Britain will keep 450 troops in Afghanistan until 2017 and will deploy a further 50 personnel to provide additional mentoring for the Afghan security forces, the British Prime Minister David Cameron said.
Cameron made the announcement at a press conference on the final day of the NATO Summit in Warsaw on Saturday.
“NATO has an important role to play beyond its borders, helping to prevent countries becoming a safe haven for terrorists who can threaten us here at home. That is what we did in Afghanistan and today we’ve reaffirmed our collective commitment to support a more secure and stable future for that country,” he said.
He added: “We’ll keep 450 troops there into 2017 and we’ll deploy a further 50 personnel to provide additional mentoring, particularly for the Afghan air force.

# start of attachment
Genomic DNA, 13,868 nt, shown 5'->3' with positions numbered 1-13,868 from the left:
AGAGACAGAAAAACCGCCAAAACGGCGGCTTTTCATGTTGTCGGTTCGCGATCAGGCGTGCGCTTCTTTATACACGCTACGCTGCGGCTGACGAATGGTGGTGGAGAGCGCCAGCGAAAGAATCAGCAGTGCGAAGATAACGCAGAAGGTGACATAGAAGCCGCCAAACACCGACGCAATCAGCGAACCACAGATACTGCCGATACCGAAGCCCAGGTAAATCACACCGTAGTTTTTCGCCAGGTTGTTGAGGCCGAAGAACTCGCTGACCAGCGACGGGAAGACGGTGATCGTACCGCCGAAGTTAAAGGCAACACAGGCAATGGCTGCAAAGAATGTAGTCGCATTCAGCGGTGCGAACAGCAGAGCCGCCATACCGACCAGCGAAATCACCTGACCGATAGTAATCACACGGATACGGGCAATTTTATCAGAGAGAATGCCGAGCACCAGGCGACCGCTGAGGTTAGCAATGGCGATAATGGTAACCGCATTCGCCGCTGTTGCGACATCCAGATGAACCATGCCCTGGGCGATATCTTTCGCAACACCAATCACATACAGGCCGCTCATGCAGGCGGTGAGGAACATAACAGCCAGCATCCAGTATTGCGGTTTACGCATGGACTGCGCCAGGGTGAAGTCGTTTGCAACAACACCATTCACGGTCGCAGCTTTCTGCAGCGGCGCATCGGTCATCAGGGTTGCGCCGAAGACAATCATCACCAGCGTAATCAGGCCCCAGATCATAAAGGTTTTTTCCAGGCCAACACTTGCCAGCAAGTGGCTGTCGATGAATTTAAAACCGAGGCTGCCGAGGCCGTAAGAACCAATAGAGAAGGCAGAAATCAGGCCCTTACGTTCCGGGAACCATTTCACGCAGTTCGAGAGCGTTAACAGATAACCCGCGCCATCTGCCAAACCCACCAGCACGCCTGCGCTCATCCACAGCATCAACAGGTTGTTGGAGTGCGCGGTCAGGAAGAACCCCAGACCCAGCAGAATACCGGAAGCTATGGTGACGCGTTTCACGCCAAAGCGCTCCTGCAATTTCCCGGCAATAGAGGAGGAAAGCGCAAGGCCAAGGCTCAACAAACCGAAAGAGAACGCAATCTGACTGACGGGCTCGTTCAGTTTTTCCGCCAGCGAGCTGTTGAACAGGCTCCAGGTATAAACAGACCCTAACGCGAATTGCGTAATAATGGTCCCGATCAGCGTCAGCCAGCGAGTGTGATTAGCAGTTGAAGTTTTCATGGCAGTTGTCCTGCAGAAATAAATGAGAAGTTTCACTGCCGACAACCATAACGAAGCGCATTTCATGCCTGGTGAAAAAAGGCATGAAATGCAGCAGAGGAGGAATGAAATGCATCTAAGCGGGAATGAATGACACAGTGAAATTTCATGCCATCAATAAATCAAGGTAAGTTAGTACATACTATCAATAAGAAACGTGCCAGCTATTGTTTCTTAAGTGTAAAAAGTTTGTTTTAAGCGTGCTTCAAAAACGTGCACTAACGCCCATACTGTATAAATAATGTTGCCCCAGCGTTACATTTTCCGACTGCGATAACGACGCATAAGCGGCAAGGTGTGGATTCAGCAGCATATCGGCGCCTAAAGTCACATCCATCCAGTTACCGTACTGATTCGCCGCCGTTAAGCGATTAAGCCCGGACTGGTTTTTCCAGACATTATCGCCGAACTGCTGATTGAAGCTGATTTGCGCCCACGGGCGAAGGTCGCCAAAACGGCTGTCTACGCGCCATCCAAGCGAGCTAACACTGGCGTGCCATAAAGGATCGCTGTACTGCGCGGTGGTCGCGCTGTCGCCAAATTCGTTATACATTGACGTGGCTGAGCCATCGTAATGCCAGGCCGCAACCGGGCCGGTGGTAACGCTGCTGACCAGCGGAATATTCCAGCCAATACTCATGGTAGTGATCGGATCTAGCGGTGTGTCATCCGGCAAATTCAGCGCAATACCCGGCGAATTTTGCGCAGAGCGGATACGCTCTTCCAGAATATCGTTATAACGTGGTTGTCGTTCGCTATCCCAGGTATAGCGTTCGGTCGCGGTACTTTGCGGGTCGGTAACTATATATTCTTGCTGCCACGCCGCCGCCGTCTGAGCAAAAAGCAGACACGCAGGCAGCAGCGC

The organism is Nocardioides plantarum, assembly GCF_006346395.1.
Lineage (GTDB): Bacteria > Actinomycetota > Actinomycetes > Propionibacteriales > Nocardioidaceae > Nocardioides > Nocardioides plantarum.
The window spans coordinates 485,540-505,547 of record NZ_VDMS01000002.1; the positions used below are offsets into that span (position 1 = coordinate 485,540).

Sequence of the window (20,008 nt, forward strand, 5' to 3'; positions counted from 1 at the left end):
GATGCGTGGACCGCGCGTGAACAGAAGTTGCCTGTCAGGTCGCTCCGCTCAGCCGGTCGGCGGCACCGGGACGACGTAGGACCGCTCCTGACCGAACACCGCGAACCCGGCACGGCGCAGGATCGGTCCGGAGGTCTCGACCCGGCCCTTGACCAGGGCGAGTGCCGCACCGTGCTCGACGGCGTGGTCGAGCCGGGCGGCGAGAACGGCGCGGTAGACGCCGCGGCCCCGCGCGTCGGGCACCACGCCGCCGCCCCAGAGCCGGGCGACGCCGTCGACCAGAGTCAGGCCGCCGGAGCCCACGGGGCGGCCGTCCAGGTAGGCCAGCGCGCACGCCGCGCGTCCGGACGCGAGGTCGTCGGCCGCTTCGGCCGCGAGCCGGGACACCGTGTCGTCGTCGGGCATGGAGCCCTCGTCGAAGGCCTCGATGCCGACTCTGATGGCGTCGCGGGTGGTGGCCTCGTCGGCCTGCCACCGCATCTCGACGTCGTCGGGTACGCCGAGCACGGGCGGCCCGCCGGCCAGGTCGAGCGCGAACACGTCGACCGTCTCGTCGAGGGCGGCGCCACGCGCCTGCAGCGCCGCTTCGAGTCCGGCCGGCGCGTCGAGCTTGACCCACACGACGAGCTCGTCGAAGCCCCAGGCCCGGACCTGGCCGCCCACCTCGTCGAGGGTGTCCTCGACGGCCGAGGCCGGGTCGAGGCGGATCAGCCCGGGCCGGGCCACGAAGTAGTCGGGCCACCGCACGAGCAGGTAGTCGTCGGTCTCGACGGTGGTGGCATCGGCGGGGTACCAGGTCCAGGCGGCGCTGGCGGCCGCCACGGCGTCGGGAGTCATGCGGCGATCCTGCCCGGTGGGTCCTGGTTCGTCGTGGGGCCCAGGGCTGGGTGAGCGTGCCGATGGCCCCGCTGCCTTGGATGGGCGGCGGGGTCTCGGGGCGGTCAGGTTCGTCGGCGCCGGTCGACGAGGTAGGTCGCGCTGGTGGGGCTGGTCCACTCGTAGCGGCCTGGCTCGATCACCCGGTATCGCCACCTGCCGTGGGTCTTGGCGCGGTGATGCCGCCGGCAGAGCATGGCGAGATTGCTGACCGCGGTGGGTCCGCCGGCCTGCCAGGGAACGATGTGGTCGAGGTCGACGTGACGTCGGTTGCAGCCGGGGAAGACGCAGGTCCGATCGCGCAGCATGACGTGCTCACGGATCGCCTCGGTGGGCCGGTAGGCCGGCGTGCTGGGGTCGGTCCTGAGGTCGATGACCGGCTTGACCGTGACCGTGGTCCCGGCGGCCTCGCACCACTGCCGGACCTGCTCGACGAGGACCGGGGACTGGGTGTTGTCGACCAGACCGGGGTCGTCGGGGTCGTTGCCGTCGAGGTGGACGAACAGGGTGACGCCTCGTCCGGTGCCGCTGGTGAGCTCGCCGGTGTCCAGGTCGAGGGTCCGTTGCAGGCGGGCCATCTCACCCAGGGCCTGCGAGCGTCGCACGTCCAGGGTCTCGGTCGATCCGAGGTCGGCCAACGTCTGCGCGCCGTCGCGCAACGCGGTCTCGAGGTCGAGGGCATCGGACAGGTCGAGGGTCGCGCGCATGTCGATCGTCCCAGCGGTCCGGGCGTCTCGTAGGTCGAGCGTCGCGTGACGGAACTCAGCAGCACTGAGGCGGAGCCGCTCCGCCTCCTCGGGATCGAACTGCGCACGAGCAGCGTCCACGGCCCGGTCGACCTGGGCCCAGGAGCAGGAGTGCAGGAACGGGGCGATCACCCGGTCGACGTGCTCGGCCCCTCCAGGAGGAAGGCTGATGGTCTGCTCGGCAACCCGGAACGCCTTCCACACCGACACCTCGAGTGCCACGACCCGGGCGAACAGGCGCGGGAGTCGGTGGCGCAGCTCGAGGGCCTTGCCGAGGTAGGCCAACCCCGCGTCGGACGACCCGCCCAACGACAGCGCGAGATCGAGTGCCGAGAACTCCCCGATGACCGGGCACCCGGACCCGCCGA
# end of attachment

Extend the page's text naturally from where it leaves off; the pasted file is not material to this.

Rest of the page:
This comes after allies from the North Atlantic Treaty Organization (NATO) on Saturday formally extended their support for the Afghan National Defense and Security Forces (ANDSF), days after U.S President Barack Obama decided to keep thousands of American troops in Afghanistan.
In outlining the agenda for the first day of NATO’s head of states summit in Warsaw, Poland, Secretary-General Jens Stoltenberg said the alliance was firmly committed to doing whatever it can to strengthen war capabilities of the conventional forces in Afghanistan.
In return, Afghan President Ashraf Ghani and Chief Executive of Afghanistan Abdullah Abdullah vowed to fulfill their commitments, bring reforms and fight the endemic corruption in public offices.